DETROIT – Michigan has made blood lead data for children in the state with elevated blood lead levels (3.5 µg/dL and higher) available online through MiTracking.
Until now, the data had been available for blood lead levels of 5 µg/dL and higher. Michigan updated its definition of an elevated blood lead level in May, after the CDC updated their blood lead reference value (BLRV) from 5 ug/dL to 3.5 ug/dL. There is no safe level of lead in blood.
The BLRV is used to identify children with higher levels of lead in their blood compared to 97.5% of children in the United States. The BLRV is used as a tool to identify children who need public health services and medical evaluation. It is also used to prioritize communities that need help to reduce lead exposure.
“MDHHS is committed to preventing Michigan children from being exposed to lead,” said Dr. Natasha Bagdasarian, chief medical executive. “Public health officials, health care providers and the general public can access data to learn about prevalence of childhood blood lead levels in their communities and make informed decisions about prevention efforts for exposure to lead in children.”
More than 3,400 Michigan children had an elevated blood lead level of 3.5 µg/dL and higher in 2021. More than half of those children (1,907) had a blood lead level of 5 µg/dL and higher.
Here’s how you can view the data
You can view the data on the MiTracking data portal by clicking here.
Data is available at the state, county, local health department and zip code levels. Data goes back to 2010 and up to 2021.
You can view the data as a table, chart or map. Below is the chart of the number of children tested with an elevated blood lead level from 2010 through 2021.
To view the data for your county, you’ll want to choose the “switch to advanced query” option, select “zip code” and enter your zip code before running the query.
Click here to learn more about lead hazards, blood testing and lead services in Michigan.
How are children exposed to lead?
Lead exposure can come from several sources, according to the CDC:
- Homes built before 1978 (when lead-based paints were banned) probably contain lead-based paint. When the paint peels and cracks, it makes lead dust. Children can be poisoned when they swallow or breathe in lead dust.
- Certain water pipes may contain lead.
- Lead can be found in some products such as toys and jewelry.
- Lead is sometimes in candies imported from other countries or traditional home remedies.
- Certain jobs and hobbies involve working with lead-based products, like stain glass work, and may cause parents to bring lead into the home.
Are there symptoms of lead exposure?
Unfortunately, lead exposure in children is difficult to notice and most children have no obvious symptoms immediately.
According to the CDC, lead quickly enters the body and can cause harm. When a child swallows lead, their blood lead level rises. When the exposure stops, the amount of lead in the blood decreases over time.
Lead is released through urine, sweat and feces. Lead is also stored in bones and it can take decades for lead stores in the bones to decrease.
Read: Experts dive into why there’s an alarming increase in lead poisoning among children
Should I test my child for lead exposure?
Some children are more likely to be exposed to lead than others.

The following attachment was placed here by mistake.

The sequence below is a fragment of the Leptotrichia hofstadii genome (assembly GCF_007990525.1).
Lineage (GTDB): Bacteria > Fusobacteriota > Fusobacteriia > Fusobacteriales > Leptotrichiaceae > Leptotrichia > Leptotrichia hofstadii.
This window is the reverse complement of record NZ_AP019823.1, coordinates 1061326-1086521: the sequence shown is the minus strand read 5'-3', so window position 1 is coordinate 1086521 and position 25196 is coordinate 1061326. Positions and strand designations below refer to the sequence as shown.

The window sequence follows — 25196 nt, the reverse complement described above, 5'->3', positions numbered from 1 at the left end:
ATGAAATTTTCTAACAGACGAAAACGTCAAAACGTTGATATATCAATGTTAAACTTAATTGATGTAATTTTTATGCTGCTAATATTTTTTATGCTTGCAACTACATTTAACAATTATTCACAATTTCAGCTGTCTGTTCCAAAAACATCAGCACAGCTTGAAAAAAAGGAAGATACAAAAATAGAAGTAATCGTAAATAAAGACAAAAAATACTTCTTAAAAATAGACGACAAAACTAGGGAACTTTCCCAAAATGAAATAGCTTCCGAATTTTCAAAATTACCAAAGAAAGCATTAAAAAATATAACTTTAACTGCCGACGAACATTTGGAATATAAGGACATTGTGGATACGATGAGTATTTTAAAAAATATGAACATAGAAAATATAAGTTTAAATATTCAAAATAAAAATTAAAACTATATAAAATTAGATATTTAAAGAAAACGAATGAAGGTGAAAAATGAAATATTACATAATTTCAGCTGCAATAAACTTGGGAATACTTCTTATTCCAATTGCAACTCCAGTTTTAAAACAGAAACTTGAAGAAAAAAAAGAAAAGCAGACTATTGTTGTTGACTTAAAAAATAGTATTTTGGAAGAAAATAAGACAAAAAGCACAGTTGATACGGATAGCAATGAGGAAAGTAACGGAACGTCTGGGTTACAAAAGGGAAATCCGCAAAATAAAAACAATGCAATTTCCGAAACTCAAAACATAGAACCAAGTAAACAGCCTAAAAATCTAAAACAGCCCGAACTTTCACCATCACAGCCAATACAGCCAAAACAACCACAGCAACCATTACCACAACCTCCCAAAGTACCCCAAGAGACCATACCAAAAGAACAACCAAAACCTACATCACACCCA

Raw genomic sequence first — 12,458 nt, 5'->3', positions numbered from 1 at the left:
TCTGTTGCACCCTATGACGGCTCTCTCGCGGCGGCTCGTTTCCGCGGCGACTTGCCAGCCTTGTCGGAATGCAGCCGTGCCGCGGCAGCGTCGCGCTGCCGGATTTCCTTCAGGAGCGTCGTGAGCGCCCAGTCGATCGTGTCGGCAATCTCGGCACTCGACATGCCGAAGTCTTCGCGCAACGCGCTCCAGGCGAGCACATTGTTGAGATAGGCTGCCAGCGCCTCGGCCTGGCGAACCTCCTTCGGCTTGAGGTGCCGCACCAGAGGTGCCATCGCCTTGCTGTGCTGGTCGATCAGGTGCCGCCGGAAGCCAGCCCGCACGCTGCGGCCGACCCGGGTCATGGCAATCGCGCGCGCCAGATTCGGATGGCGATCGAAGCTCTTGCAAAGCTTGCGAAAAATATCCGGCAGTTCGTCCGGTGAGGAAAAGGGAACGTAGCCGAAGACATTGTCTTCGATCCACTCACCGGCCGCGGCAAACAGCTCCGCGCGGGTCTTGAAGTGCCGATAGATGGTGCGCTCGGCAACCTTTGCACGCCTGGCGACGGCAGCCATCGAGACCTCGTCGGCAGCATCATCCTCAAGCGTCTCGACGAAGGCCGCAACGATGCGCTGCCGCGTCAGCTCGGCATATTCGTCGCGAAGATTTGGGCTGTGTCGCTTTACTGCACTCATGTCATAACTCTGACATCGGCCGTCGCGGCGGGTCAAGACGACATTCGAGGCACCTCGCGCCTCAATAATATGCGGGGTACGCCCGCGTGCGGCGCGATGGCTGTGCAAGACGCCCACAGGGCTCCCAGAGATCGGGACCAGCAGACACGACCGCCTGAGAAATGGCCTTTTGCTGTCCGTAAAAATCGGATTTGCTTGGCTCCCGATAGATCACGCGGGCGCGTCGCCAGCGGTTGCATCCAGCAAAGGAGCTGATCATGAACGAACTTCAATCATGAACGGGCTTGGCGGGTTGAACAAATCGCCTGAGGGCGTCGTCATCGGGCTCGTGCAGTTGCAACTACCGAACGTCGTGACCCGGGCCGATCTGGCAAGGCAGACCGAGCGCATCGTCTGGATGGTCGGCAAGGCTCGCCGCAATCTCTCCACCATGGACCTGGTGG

The best way to know if a child has been exposed to lead is to have their blood tested.
The first test is usually done by taking a finger-prick or heel-prick sample. If that test comes back positive, a second test is usually used to confirm. A blood draw test may be ordered to confirm the blood lead level seen in a test.
The CDC recommends that children who experience the following should be tested for lead:
- Live or spend time in a house or building built before 1978
- Are from low-income households
- Are immigrants, refugees, or recently adopted from less developed countries
- Live or spend time with someone who works with lead or has hobbies that expose them to lead
Children enrolled in Medicaid are required to get tested for lead at ages 12 and 24 months, or age 24-72 months if they have never been tested. Young children often put their hands or other objects in their mouth, which means they are more likely to be exposed to lead than older children.
Click here to learn more about blood lead testing in Michigan.
What are the effects of childhood lead exposure?
Children who have been exposed to lead may experience a lower IQ, a decreased ability to pay attention and underperformance in school.
The CDC said that there is evidence that childhood exposure can cause long-term harm.
Exposure to lead can cause the following:
- Damage to the brain and nervous system
- Slowed growth and development
- Learning and behavior problems
- Hearing and speech problems
The health effects of exposure are more harmful to children who are younger than six years old because they are still growing.
Read: Wayne County prosecutor considers next steps in Flint Water Crisis
Does Michigan offer services to help combat lead poisoning?
If your child has an elevated blood lead level you can contact a state, local or national program to apply for lead services.
Through lead services, someone will help you find and fix lead hazards, identify lead in drinking water hazards and lower your child’s elevated blood lead level.
Services previously offered to children with blood lead levels greater than or equal to 4.5 µg/dL, including nursing case management, home environmental lead investigations and lead abatement, will be expanded to eligible families and households with children with confirmed blood lead levels greater than or equal to 3.5 µg/dL.
Click here to see if you qualify for any state or local services.